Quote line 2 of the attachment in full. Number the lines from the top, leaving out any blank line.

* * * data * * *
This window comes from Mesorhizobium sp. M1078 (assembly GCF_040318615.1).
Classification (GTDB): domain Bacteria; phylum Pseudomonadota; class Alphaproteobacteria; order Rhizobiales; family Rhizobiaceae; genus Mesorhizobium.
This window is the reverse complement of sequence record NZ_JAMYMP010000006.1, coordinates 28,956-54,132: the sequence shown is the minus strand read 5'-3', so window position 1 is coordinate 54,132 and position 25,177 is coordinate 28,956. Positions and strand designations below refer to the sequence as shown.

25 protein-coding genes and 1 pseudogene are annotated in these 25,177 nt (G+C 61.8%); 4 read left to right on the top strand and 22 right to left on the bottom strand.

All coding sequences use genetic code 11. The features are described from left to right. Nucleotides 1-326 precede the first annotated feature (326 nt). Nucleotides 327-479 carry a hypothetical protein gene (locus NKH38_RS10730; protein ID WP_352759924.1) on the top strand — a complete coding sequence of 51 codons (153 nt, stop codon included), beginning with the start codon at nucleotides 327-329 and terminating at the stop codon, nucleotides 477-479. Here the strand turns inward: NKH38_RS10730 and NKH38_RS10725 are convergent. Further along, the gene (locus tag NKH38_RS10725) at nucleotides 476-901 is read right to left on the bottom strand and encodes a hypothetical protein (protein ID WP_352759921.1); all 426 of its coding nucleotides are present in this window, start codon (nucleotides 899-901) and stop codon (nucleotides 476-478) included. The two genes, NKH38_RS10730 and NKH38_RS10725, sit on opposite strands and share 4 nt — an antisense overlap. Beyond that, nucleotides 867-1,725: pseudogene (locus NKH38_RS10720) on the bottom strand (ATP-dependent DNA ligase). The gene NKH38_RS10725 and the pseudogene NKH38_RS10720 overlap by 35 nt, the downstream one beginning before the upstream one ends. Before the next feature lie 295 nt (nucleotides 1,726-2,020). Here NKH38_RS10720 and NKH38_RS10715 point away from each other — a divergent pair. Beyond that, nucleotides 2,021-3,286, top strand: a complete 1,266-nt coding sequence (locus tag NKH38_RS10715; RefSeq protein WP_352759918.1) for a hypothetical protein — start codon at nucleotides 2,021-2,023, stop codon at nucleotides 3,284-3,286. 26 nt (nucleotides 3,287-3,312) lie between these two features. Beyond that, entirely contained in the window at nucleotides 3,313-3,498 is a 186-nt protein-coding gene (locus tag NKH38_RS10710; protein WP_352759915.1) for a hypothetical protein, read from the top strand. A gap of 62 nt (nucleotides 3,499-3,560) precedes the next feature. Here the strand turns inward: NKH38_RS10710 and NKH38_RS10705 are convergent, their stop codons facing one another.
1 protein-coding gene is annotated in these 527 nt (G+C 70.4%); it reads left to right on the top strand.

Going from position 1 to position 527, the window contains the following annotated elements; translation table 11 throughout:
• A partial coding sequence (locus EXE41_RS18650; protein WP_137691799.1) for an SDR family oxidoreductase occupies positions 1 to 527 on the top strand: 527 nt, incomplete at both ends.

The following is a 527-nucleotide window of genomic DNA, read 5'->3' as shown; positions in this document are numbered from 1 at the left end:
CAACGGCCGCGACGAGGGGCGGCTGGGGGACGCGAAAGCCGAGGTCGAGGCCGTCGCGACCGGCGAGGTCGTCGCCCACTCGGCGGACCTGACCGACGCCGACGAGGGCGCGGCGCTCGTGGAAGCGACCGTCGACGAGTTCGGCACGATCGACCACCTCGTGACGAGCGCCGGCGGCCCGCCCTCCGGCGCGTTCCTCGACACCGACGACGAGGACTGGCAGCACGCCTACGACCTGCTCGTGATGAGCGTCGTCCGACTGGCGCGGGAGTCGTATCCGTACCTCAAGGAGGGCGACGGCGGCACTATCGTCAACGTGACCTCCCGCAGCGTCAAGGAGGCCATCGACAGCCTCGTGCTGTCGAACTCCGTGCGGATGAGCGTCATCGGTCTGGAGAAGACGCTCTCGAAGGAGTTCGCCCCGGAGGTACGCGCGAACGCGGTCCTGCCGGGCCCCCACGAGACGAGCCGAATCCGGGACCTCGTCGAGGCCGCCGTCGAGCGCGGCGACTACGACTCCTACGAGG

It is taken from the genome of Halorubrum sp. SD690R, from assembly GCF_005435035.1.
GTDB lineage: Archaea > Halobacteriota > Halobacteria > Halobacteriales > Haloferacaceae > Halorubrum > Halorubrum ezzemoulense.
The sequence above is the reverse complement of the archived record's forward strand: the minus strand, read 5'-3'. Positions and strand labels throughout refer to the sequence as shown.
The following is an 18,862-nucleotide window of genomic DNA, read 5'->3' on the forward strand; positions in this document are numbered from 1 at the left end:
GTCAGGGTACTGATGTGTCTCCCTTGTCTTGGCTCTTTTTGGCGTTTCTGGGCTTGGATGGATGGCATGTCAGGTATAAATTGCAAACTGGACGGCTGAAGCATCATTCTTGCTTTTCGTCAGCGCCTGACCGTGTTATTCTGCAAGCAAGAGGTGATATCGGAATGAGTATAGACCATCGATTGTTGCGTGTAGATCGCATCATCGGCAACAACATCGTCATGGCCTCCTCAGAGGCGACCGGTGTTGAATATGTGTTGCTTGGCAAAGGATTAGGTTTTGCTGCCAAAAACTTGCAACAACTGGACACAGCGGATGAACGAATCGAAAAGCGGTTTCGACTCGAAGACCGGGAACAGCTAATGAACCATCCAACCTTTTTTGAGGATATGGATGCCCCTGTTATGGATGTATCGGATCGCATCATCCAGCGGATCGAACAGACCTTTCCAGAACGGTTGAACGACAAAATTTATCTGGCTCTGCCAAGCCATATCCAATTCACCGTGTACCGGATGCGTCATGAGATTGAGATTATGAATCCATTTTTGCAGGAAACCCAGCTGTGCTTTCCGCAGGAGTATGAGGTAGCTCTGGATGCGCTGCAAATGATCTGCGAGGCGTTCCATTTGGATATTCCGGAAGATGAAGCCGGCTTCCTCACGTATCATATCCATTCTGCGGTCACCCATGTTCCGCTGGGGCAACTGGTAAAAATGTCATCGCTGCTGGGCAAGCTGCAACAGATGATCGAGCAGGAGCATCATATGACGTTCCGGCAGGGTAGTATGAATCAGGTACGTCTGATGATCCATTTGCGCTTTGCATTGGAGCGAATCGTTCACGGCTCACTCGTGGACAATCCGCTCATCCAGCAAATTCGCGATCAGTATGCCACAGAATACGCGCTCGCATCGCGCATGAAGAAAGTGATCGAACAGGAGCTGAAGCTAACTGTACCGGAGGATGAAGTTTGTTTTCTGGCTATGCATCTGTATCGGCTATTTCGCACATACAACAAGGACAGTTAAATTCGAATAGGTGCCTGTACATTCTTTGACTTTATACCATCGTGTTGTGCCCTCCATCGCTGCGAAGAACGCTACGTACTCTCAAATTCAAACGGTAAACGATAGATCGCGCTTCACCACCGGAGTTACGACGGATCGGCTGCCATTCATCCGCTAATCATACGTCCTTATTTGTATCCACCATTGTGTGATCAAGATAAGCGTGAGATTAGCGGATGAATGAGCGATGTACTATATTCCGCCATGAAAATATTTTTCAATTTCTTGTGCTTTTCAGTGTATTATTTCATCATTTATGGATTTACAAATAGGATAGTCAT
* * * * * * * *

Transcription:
Classification (GTDB): domain Bacteria; phylum Pseudomonadota; class Alphaproteobacteria; order Rhizobiales; family Rhizobiaceae; genus Mesorhizobium.